It was concluded that the inefficacy of naltrexone for weight loss in humans was unexpected based on findings from animal studies.  That said it is important to highlight the fact that a modest amount of weight loss occurred in female users – perhaps due to sex-specific neurobiological reactions to the drug, possibly related to greater concentration of peripherally-selective metabolites in females.  Authors noted that larger naltrexone doses (e.g. over 100 mg) may be necessary for weight loss in humans.

  • Source: http://www.ncbi.nlm.nih.gov/pubmed/4042525

1980: Naltrexone reduces weight gain, alters “beta-endorphin”, and reduces insulin output from pancreatic islets of genetically obese mice.

A study by Recant et al. (1980) assessed the effect of naltrexone on young obese (ob/ob) and lean mice for a duration of 5 weeks.  Naltrexone was administered subcutaneously at a dosage of 10 mg/kg (b.i.d.) and saline injections were given to controls.  Throughout the study, mice had continuous access to food and researchers documented body weight and concentrations of beta-endorphin.

It was discovered that administration of naltrexone resulted in slower weight gain over the first 3 weeks in naltrexone-treated obese mice compared to the obese controls.  Results also indicated that certain forms of genetic obesity facilitate elevations in concentrations of endogenous opioids, as well as heightened sensitivity to opioid antagonism.  In conclusion, it may be that certain genes and/or concentrations of endorphins influence the effect of naltrexone on body weight.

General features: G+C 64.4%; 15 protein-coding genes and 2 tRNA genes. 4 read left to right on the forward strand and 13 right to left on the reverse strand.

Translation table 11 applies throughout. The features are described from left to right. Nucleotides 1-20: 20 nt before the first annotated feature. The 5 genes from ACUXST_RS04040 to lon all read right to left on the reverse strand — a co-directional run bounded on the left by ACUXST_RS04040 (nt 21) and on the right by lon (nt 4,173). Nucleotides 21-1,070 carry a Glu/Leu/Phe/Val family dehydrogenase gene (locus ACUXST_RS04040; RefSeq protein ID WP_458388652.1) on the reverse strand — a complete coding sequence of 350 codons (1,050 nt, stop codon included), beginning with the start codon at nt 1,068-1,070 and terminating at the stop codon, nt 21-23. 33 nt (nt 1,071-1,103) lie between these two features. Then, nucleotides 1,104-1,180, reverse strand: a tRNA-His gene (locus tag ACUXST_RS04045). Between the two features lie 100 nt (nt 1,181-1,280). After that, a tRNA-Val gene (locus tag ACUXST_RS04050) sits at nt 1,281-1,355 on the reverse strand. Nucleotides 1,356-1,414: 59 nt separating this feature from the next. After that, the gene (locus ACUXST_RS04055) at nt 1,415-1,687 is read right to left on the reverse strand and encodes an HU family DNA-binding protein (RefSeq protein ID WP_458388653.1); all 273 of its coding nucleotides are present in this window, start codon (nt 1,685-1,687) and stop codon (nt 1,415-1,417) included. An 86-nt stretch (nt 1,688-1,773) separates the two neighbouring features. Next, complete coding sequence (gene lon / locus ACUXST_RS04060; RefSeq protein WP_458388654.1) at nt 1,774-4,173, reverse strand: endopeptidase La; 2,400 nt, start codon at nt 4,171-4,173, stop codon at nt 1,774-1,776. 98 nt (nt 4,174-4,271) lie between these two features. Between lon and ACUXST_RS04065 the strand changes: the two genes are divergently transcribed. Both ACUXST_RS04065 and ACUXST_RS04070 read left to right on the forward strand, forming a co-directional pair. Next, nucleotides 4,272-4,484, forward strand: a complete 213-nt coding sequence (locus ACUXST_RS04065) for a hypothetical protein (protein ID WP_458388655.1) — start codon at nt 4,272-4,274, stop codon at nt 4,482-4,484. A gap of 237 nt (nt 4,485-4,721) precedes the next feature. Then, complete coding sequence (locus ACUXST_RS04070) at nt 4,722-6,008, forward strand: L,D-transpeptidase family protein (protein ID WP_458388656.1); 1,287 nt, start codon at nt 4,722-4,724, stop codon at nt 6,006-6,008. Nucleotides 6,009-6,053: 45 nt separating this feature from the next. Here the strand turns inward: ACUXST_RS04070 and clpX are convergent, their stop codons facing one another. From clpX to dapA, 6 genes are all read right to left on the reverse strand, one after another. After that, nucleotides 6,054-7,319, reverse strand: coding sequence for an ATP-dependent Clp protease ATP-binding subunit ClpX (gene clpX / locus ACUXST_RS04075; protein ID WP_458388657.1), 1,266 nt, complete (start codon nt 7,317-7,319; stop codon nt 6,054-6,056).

• Source: http://www.ncbi.nlm.nih.gov/pubmed/6272240

Limitations associated with research of Naltrexone for weight loss

There are some limitations associated with the investigation of naltrexone for weight loss.  Until these limitations are addressed, it will remain unclear as to whether naltrexone is useful as a weight loss intervention.  Examples of some limitations include: the shortage of large-scale, robustly designed (RCT) human trials; failure to test high dosages; short-term investigation; and trials only in select populations (e.g. opioid dependence).

  • Dosage for weight loss: Some literature has hinted at the fact that high dosages of naltrexone may be needed for a significant weight loss effect. Most of the research in humans fails to test naltrexone at dosages exceeding 100 mg.  This may be due to the fact that the standard dose of naltrexone is 50 mg and propensity of adverse events (e.g. hepatotoxicity) increases at higher dosages.  That said, it may be that a supratherapeutic dose (e.g. 200 mg) may be needed for weight loss.
  • Lack of human studies: Several trials have investigated the effect of naltrexone on the body weight of animal such as mice and rats. While these trials are useful to help form a preliminary hypothesis regarding whether naltrexone is likely to promote weight loss in humans, they cannot be generalized to humans.  More human trials are needed to elucidate whether naltrexone promotes weight loss as a standalone agent.
  • Males vs. Females: Multiple studies have noted weight loss among women taking naltrexone, whereas none have found an effect among men. Perhaps researchers should attempt to pinpoint reasons as to why naltrexone promotes weight loss in female patients rather than males.  Moreover, it may be useful to conduct more trials with only female participants to determine the amount of weight loss occurring after naltrexone.